Publication: Capital, Gender, and Microenterprise Growth in Ghana
Despite the emphasis placed by microfinance organizations on lending to female business owners, evidence from three recent randomized controlled trials has cast doubt on the ability of capital alone to grow female-operated microenterprises: in my own previous experiment in Sri Lanka women given grants saw no increase in business profits, while the recent randomized trials of microfinance in the Philippines and India also see very little in the way of profit increases when women get loans. One possible interpretation is that female-owned microenterprises in these countries are already operating at their efficient level of capital, which might be very low especially in countries where other labor market options for women are limited. However, an alternative explanation could be that the small scale of many female-owned firms is not efficient, but arises instead from a lack of separation of business and household accounts, and from inefficiencies in the way people allocate assets between them. These inefficiencies might arise from self-control problems, leading owners to not undertake profitable investments, or from external pressure to share with others.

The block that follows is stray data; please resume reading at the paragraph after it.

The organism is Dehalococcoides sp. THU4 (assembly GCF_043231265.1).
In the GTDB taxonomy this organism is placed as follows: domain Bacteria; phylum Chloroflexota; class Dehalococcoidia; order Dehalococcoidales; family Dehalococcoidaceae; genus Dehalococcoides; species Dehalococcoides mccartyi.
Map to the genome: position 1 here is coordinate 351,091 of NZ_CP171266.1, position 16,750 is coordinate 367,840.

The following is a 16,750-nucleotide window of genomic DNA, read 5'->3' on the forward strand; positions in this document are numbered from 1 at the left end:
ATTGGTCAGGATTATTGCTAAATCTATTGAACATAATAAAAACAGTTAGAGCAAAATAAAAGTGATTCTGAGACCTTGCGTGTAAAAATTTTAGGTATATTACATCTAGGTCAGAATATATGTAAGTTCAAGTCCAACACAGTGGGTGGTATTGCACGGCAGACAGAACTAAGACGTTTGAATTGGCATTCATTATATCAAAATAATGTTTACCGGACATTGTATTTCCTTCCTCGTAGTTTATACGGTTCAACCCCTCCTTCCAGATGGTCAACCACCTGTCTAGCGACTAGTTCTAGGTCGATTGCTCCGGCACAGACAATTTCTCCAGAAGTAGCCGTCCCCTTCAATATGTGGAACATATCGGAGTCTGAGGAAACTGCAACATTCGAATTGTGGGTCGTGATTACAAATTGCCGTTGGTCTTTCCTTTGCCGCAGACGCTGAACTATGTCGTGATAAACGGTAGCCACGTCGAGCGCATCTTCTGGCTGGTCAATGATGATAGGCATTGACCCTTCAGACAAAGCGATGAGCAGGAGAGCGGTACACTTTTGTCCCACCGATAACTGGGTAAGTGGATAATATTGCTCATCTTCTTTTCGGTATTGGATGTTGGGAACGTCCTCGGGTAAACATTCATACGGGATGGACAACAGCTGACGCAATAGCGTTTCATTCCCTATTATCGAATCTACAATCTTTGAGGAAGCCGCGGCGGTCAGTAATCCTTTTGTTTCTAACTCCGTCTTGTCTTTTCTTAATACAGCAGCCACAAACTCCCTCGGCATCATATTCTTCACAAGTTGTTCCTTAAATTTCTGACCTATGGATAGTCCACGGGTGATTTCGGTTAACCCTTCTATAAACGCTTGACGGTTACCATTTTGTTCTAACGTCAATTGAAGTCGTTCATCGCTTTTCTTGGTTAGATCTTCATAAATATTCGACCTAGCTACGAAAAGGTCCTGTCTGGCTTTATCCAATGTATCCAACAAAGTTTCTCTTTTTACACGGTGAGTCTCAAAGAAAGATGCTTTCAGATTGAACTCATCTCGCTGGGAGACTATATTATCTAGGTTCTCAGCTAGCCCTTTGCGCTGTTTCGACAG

“Fafchamps, Marcel; McKenzie, David; Quinn, Simon; Woodruff, Christopher. 2011. Capital, Gender, and Microenterprise Growth in Ghana. Finance & PSD Impact; No. 14. © World Bank, Washington, DC. http://openknowledge.worldbank.org/entities/publication/ce54c0a7-ee0c-505a-a920-2dd3f930a15a License: CC BY 3.0 IGO.”